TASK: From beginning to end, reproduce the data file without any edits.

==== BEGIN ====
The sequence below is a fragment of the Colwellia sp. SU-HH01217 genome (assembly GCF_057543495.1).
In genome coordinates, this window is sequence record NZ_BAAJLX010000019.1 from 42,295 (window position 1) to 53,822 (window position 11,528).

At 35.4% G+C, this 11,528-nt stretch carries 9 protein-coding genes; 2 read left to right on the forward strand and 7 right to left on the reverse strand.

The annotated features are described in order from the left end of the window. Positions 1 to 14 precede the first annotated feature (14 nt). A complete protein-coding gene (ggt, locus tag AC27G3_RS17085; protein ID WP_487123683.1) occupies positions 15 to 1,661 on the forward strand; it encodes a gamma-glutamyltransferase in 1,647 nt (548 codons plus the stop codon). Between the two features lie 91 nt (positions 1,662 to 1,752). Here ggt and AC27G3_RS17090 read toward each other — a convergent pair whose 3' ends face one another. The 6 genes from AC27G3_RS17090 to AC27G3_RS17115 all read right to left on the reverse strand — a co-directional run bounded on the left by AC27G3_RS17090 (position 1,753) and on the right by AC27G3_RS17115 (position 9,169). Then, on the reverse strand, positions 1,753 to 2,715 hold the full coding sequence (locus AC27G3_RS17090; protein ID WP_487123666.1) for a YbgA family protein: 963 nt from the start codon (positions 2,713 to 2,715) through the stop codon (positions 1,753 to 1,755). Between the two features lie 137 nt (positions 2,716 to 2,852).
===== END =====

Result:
The sequence below is a fragment of the Colwellia sp. SU-HH01217 genome (assembly GCF_057543495.1).
In genome coordinates, this window is sequence record NZ_BAAJLX010000019.1 from 42,295 (window position 1) to 53,822 (window position 11,528).

At 35.4% G+C, this 11,528-nt stretch carries 9 protein-coding genes; 2 read left to right on the forward strand and 7 right to left on the reverse strand.

The annotated features are described in order from the left end of the window. Positions 1 to 14 precede the first annotated feature (14 nt). A complete protein-coding gene (ggt, locus tag AC27G3_RS17085; protein ID WP_487123683.1) occupies positions 15 to 1,661 on the forward strand; it encodes a gamma-glutamyltransferase in 1,647 nt (548 codons plus the stop codon). Between the two features lie 91 nt (positions 1,662 to 1,752). Here ggt and AC27G3_RS17090 read toward each other — a convergent pair whose 3' ends face one another. The 6 genes from AC27G3_RS17090 to AC27G3_RS17115 all read right to left on the reverse strand — a co-directional run bounded on the left by AC27G3_RS17090 (position 1,753) and on the right by AC27G3_RS17115 (position 9,169). Then, on the reverse strand, positions 1,753 to 2,715 hold the full coding sequence (locus AC27G3_RS17090; protein ID WP_487123666.1) for a YbgA family protein: 963 nt from the start codon (positions 2,713 to 2,715) through the stop codon (positions 1,753 to 1,755). Between the two features lie 137 nt (positions 2,716 to 2,852).